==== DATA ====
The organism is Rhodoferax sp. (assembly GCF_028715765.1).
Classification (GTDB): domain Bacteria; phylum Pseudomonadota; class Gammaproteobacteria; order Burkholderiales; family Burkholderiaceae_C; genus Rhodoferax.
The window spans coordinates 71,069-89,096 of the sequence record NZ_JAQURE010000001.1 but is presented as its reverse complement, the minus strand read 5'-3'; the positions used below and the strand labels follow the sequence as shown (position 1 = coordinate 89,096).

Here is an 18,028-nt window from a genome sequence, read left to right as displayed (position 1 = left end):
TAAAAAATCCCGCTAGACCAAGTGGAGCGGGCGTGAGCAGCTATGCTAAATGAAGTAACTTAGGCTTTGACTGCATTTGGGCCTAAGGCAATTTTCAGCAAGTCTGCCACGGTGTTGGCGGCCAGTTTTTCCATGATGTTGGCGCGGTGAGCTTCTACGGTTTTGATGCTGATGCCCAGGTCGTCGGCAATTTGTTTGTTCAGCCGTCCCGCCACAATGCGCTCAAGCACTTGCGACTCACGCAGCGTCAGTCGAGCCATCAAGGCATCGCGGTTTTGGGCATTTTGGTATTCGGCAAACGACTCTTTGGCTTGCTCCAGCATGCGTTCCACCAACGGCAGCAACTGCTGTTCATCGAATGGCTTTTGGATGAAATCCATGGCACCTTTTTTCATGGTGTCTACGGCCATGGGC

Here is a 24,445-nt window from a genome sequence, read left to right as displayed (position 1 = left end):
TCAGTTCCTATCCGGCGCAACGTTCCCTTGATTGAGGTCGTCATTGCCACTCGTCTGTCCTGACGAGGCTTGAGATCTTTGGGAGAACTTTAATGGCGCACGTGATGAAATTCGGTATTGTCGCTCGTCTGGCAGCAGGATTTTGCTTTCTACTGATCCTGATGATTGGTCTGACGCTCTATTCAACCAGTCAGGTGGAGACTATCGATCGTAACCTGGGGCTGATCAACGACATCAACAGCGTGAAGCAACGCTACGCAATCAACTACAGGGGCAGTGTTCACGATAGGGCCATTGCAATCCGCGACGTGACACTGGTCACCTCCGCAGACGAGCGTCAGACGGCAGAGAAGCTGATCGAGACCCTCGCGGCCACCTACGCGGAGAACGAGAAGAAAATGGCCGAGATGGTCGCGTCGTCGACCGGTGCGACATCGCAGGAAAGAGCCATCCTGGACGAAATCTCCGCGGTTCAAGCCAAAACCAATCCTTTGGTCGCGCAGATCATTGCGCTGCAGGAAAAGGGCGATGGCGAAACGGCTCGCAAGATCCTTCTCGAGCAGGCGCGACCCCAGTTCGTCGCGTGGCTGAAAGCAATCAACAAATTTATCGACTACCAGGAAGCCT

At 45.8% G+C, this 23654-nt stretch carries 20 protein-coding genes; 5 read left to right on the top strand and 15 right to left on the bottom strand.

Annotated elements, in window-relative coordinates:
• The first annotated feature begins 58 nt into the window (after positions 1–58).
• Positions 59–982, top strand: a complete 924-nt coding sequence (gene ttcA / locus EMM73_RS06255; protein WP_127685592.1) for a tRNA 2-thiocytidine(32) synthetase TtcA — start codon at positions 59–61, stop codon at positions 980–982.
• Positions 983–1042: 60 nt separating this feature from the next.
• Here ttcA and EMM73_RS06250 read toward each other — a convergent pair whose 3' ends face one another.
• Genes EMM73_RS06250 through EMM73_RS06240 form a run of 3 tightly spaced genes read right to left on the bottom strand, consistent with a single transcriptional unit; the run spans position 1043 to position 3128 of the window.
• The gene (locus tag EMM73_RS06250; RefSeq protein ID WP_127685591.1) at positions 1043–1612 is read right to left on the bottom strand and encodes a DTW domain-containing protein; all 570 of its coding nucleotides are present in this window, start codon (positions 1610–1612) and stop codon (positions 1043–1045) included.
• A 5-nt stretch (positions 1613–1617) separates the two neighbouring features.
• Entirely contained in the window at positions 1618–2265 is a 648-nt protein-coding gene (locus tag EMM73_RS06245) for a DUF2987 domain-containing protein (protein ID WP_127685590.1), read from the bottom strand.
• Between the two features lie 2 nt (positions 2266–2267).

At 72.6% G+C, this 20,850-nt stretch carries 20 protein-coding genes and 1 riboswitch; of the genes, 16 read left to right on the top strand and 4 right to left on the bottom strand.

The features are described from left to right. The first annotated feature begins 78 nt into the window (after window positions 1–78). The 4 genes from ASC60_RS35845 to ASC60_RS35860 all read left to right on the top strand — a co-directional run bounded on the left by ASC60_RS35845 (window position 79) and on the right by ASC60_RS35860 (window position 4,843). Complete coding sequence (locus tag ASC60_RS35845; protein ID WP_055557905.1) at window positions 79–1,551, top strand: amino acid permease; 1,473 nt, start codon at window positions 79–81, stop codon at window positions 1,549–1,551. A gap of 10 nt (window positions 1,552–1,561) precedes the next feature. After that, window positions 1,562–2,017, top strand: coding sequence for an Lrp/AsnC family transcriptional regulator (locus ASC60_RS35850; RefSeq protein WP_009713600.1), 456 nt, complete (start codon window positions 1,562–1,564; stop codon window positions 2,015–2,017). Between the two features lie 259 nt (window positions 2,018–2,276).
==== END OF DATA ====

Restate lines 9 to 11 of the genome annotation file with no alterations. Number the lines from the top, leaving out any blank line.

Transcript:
Annotated elements, in window-relative coordinates:
• The first annotated feature begins 58 nt into the window (after positions 1–58).
• Positions 59–982, top strand: a complete 924-nt coding sequence (gene ttcA / locus EMM73_RS06255; protein WP_127685592.1) for a tRNA 2-thiocytidine(32) synthetase TtcA — start codon at positions 59–61, stop codon at positions 980–982.